Book: A Study in Stone

I just finished an interesting book, the first of a series. It’s free on Amazon, so I gave it a try and wasn’t disappointed.

A Study in Stone

“You have all the tact of a gently lobbed hand grenade,” Alan Hargreaves tells his new neighbour, as they go about asking questions re: some strange writing on a stone and what it means. Alan, a writer of adventure stories for children, delivers these unique turns of phrase; all the deadpan humor, neatly woven into the text, gave me many chuckles.

Fresh from the dog-eat-dog world of corporate London, hard-nosed and wary, Dan Corrigan definitely lacks people skills. But the corporate world has chewed him up and spit him out; now he’s going to lick his wounds in a peaceful country setting, his sister’s rental cottage in a remote Devon village. When he arrives a passing neighbour stops to chat. The silence hits him. Settling in, he finds he can only get four channels on the telly – and no internet service! “Peaceful” soon becomes bored stiff so he joins his neighbour Alan at the local pub. All through the book the author has an amusing way of dealing with Dan’s “This isn’t London” frustrations.

In a coffee shop the next day a curious code on a stone attracts their attention and Dan’s tenacious attempts to learn the story behind it take them on this long adventure. I really liked Alan’s character; his level-headed and congenial nature makes a great foil for Dan’s skeptical, abrasive one. The two men form a unique give-and-take friendship and Alan helps Dan make the adjustment to another world, calling him on his “you out here in the sticks” attitudes.

The mystery in this story isn’t a menacing one and easy enough to guess if you’ve read some WWI history. But the story’s compelling and the dialogue enjoyable; once I started I didn’t quit reading until I was done. I enjoyed the excerpt for the next novel the author has included at the end and definitely want to read that one, too.

I debated between four and five stars, but I always hesitate to say I absolutely LOVED it. I really did enjoy it, though. 🙂 Checking the Goodreads reviews, I see that some others didn’t. A few people thought the mystery was too easy, which is true. Some enjoyed the historical details while for others there wasn’t enough suspense. Some readers couldn’t handle Dan’s behaviour, some liked the developing friendship between the two men.
Reviews:
5 stars: 42
4 stars: 32
3 stars: 15
2 stars: 6
1 star: 5

Pondering these various reviews has given me fuel for my next post: The Inky Slope of Book Reviews.

Resolved Reads 2021

This morning I got an e-mail from Goodreads. Titled Christine’s Year in Books, it’s a summary of my reading in 2020 — that they know about. Kobo and library books I’ve listed as READ, as well as books on my Kindle reader which show up automatically when I’ve finished, since the two companies are connected. According to their count, I’ve read 102 books this year. Probably 110 would be closer, as I’ve re-read half a dozen or so without registering that fact on Goodreads.

My average book length was 206 pages; the longest was a collection of Penny Powers stories — 1760 pages in all. Right now I’m reading and almost done Jake and the Kid, a book by W.O.Mitchell set on the prairies. Then I have a couple more e-books started that I hope to finish shortly. Are you one to start more than one book at a time? Or are you one of these self-disciplined sorts who always finishes one thing before you start another? 😉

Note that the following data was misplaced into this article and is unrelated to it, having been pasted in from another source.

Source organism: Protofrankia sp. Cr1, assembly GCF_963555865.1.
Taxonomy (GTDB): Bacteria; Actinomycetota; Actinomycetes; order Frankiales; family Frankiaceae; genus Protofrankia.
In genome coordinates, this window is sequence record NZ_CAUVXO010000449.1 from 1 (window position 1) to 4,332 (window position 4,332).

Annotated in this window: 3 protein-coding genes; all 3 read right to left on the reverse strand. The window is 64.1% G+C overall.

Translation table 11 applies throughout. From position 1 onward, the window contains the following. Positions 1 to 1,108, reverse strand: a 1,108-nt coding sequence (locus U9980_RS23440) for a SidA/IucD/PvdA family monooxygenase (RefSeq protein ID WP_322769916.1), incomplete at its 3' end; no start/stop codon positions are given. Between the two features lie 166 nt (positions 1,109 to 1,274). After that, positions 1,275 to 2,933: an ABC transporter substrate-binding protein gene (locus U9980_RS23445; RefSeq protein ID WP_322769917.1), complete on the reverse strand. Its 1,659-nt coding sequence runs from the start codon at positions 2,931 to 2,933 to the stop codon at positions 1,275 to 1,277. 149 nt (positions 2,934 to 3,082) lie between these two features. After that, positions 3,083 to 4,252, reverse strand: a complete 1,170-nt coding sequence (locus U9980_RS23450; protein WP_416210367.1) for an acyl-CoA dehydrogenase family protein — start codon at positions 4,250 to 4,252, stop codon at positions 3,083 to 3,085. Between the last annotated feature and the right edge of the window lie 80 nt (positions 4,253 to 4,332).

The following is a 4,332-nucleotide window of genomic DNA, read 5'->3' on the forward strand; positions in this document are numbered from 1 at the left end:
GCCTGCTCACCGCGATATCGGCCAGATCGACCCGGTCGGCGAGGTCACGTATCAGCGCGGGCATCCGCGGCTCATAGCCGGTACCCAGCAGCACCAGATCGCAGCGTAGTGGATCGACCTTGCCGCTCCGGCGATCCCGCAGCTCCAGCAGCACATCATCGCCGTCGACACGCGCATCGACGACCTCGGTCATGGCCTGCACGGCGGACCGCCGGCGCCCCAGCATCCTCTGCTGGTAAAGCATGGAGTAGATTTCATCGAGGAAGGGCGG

I enjoy a variety of genres and authors, but when I get into a series I’ll usually read the whole works — and if I really enjoy the characters, I’ll read the books more than once. Like Diana Xarrisa’s mild mystery series featuring the Markham sisters and their bed and breakfast in “Doveby Dale.” These novellas come in alphabetical order and I’ve just bought the last one, The Zachary Case, but I’ve re-read most of the others.

I’ve read most of the Miss Marple stories by Agatha Christie. Another series I’ve followed is Elizabeth Lemarchand’s mysteries solved by Inspectors Pollard & Toye of Scotland Yard. These are police procedurals as are Emily Brightwell’s Victorian mysteries featuring Scotland Yard Inspector Witherspoon and his housekeeper, Mrs Jeffries. When a murder is committed among the toffs in London, Witherspoon is sent to find the guilty party. Acting as a team, his staff and friends quietly get involved in turning up and sharing pertinent information. Finally Mrs Jeffries sorts it all out in her mind and figures out whodunit and why, then tips off the inspector so he can arrest the perpetrator. I just read the newest, Mrs Jeffries and the Alms of the Angel, #38 in the series.

A much milder series I follow is Nicholas Rhea’s Constable series, which rarely involve serious crimes, just day-to-day policing among the farms and small villages in rural England circa 1950. The Miss Read stories about Fairacre and Thrush Green are likewise sent in the 40s in rural England.

But now I’m pondering my next year’s reading plan and making a New Year’s Resolution. I’m considering all the books I’ve bought waiting patiently in the “To Read Soon” pile. I’ve read that other folks load their e-readers with books that don’t get read — and I am definitely guilty! But there are always intriguing new ones! As a friend quoted lately: “So many books; so little time.”

I rarely ever make definite New Year’s Resolutions because I know they are so hard to keep when temptation sings its siren song, but I’m resolved that in 2021 I WILL NOT BUY or BORROW ANY MORE BOOKS until I’ve gone through those 280 books on my Kindle and read the ones I haven’t yet. (If possible.) Plus write reviews for the ones I have read — if I haven’t already. Any new ones that pop up during the year and specially appeal to me can go on my Goodreads “Want to Read” list — along with the 190 already listed there. 😉

Can I keep this resolution? Or is this an impossible dream? What do you think?

Yesterday

Today’s Word of the Day prompt is YESTERDAY. I can hardly miss this one, as I have lots to say about yesterday.

We were off to the city shortly after 9am yesterday; I had a doctor’s appointment in the morning and we had a writers’ group get-together in the afternoon. Once a month some of us Christian writers in this area get together to catch up and keep in touch. It’s always an encouraging sharing session. One of our group, Darlene Polachic, has written several Christian romances. Here’s Amazon link for the first book in her Ever Green series, of which there are five so far.

Yesterday I finally finished a jigsaw puzzle I started Sunday. It was a toughie, a 1000- piece artwork picture, the artist’s depiction of some southern (Tuscan?) village with background vineyards and trees, which means the whole puzzle is mostly shades of green-grey-aqua. I was convinced quite a few pieces were missing until the very end, when it turned out only one was. Smack in the middle of the sky! Do you throw out jigsaw puzzles with one piece missing?